Vogue

I used to call myself ‘Human Addict’, because I was, in fact, pretty obsessive and easily fell for someone. If I fall for someone, I just dig into that person, spend all emotions with all my best (they are ‘finite’ in my world, just like money in this “superego” world is finite) and then I am usually done with that person. I tried to slow down this process as I got a boyfriend but recently all my patience are gone; because he sucked it up.

There are many ways I do my ‘Human Addiction’. If they are celebrity- I search brief backgrounds of them, read their fans’ tweets, watch fan-made videos on Youtube and look at their Instagram account. Find the finest photos I can get and post them on my 4th & 13th twitter accounts. (By the way I am not joking about the numbers of twitter accounts I have.)

Or, if that person exists in much more realistic world, I look at their Facebook. Even though I might be their (facebook, or “actual”) friend, I still get their birthday at least. Or their silly facebook posts back in 2012. Oh goodness, I am so lucky that I did not have facebook when I was 13 — but I had Twitter and probably deleted that account 5 years ago. And someone said that twitter gives users’ tweets to some… huge… American library for the record purpose on my timeline back then. yeah they did? and ah they stopped? 

So, this was very long introduction about how I — ‘Introverted Attention Seeker and yet addicted to human nostalgia left on virtual spaces’, — have been ‘interacting’ with those institutions and making junk products on the social media ocean. Thank you, those Bourgeoisies who took my greatest possessions (… conscience? thoughts? emotions?) and turned them into the products and then they now possess that abundance of money.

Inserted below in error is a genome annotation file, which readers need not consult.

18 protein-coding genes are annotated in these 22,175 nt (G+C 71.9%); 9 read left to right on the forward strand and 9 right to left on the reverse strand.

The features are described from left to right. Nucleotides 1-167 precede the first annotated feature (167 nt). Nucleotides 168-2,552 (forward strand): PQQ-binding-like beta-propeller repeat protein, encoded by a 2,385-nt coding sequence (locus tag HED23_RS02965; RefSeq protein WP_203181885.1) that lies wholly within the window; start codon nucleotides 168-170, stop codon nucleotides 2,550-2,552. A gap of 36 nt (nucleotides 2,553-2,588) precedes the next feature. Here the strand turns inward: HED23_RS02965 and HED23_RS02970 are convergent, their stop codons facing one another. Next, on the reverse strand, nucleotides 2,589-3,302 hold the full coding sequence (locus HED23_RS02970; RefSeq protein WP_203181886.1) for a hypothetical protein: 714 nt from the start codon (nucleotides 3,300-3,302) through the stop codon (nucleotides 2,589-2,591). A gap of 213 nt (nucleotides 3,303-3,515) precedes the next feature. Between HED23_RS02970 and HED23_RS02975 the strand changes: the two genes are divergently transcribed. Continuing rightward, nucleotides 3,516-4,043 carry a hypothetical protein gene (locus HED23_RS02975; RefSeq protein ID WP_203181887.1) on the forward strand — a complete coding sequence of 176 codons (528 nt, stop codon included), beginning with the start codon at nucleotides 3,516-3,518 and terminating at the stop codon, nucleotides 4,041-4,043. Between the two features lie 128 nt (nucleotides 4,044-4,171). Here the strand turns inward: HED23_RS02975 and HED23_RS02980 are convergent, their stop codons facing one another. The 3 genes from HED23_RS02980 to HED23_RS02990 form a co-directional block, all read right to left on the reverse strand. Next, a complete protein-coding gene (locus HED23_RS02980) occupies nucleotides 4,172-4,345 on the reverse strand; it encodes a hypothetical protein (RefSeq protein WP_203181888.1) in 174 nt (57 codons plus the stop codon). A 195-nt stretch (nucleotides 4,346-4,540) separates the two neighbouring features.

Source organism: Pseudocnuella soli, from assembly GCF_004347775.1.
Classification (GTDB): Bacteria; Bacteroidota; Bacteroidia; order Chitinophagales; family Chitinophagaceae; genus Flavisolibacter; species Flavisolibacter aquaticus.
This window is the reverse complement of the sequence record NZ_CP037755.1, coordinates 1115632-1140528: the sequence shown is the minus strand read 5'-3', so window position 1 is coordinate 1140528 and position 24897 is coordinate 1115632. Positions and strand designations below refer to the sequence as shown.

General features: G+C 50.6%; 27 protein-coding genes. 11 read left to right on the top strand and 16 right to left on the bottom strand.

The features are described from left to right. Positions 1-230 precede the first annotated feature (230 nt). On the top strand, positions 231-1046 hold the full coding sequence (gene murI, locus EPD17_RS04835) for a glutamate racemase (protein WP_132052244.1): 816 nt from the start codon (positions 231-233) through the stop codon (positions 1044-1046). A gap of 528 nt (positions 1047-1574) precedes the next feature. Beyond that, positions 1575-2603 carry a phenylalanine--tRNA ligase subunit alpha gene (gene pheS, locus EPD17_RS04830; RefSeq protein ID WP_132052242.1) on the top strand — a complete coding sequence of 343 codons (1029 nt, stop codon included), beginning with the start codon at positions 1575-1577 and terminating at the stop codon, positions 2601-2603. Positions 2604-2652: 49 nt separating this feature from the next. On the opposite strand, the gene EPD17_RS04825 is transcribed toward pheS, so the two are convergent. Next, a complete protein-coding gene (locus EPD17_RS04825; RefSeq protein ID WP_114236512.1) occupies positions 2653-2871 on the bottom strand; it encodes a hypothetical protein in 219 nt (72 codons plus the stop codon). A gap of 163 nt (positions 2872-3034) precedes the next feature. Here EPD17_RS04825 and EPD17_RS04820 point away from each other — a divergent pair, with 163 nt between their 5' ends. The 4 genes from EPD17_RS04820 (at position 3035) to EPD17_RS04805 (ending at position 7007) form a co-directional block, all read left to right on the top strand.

Therefore, hey Bourgeoisies, give me like $50 so I can have some garlic Bossam on the reading week. Media Bourgeoisies, pay for your ownership (like a subscription membership) on my junk tweets and binge-watching youtube hours to me, as a form of garlic Bossam. But probably they would only trace my search history and give me more pictures of garlic Bossam. (please do not get me wrong. I am expressing my own reaction and impression of the ownership)

 

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I hit ‘LIKE’ on one magazine on my Facebook, ever. It was ‘Vogue’ obviously and still I did not somehow unsubscribe it. I m-i-ght read or save their articles to read later. I saved an article about berets — history of berets, how it became a fashion trend, and most importantly, how to wear them.

Why?

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Because of that condescending tones of writing, as if all the editors of Vogue would be super duper hipsters who would criticize my daily university semester looks “But hey I wore Tommy Hilfiger leather jacket today?”, and advise me to maintain healthy life style of eating selections of super food 2019 and recommend me to wear TOM FORD makeup, if I have the products, before they go badly because makeup products have that expiration dates. ‘And that’s shhhhh, it costs’